by Liv Tate
The accessible public education system is one of the greatest things offered in America. Children learn a lot going through school such as math, history, and foreign languages. However, what many people feel the education system is missing is mandatory classes to teach children how to be prepared for living on their own in the real world.
A survey taken by EdSource, a California based website that informs the public in an effort to strengthen schools, revealed that fewer than half of high school students across the country feel they’re ready for college and careers. Making classes such as personal finance mandatory would help students as they transfer from childhood to adulthood.
There are many advantages to a personal finance class. According to the article “Should There Be Mandatory Personal Finance Classes In High Schools?” on BibleMoneyMatters.com, a Christian personal finance blog that helps people gain control of their finances and live financially free, the majority of adults don’t know how to setup a budget, understand the benefits of investing and saving, and think that debt is a normal way of life that everyone just has to live with. This is dangerous because financial struggle can be a shock to young adults.
Personal finance classes teach simple tasks, like how to writing a check, and bigger concepts like the importance of a budget. According to “Benefits Of Teaching High School Personal Finance” on the National Financial Educators Counselor, personal finance classes could teach the students expansive subjects based on real life situations such as mortgages, loans, insurance, and pensions which would help young adults make decisions suitable for themselves in the long run.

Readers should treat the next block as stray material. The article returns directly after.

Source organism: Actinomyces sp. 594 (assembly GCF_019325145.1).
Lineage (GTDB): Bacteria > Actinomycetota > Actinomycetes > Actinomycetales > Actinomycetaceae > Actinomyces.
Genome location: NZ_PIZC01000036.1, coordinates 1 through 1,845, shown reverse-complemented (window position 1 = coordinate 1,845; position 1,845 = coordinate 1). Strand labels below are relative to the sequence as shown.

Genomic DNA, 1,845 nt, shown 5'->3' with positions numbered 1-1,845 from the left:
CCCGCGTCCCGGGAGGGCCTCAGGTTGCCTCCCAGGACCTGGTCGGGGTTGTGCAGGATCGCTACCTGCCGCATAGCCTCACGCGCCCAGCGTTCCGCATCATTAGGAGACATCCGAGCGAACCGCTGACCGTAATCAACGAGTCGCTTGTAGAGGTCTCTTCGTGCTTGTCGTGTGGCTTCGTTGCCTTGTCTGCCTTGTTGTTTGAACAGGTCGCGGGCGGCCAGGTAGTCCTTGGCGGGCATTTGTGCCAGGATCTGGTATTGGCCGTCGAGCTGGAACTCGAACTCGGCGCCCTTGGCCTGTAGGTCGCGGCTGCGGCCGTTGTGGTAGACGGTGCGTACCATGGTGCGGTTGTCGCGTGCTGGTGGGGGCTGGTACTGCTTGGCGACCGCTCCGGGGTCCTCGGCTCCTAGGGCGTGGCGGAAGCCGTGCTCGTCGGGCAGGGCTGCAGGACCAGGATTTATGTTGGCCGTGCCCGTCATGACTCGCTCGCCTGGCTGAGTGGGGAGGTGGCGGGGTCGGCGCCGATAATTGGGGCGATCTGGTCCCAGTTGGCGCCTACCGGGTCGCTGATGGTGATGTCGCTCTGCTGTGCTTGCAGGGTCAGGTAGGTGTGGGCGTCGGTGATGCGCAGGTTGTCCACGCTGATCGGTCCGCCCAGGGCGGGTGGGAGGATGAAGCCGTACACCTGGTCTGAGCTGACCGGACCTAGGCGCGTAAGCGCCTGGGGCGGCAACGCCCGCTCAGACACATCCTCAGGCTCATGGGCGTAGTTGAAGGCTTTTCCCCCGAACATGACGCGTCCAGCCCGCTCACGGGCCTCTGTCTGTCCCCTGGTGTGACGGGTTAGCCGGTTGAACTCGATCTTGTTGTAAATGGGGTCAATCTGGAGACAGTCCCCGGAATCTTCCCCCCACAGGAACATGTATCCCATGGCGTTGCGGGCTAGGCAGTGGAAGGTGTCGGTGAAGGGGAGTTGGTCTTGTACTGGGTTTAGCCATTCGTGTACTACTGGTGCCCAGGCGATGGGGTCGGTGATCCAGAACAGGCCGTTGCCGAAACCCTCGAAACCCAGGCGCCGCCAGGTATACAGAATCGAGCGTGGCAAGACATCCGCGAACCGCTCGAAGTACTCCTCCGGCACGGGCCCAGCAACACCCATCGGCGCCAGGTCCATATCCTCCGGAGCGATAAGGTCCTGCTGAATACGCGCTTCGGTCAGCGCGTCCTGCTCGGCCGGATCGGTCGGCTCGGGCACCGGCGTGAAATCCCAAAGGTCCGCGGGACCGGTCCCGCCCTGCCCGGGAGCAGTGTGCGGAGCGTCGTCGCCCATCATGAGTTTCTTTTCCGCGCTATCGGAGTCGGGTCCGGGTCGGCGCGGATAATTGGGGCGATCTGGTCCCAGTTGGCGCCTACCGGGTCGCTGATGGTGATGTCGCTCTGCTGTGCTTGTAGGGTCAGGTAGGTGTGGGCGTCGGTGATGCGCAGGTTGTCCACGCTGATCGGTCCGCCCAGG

The impacts of personal finance classes are evident. According to the Business Insider article by Antonia Farzan, high schools are finally beginning to require personal finance courses. In the article, Farzan talks about her high school personal finance class, which taught her about the importance of interest rates and led her to make sure she never kept a large balance on a credit card. These are things that most young adults would not know without learning it in school.
Personal financial education will not only impact individuals, but the nation as well.
According to the article on H&R Block’s website entitled, “Why Personal Finance Should Be Taught In High School” the author explains how financial education supports the economic health of our nation. Students grow up to be educated consumers who make informed decisions about financial products and services.
Mandatory finance classes would help improve the economic state of the nation as a whole and help the individual succeed in the real world.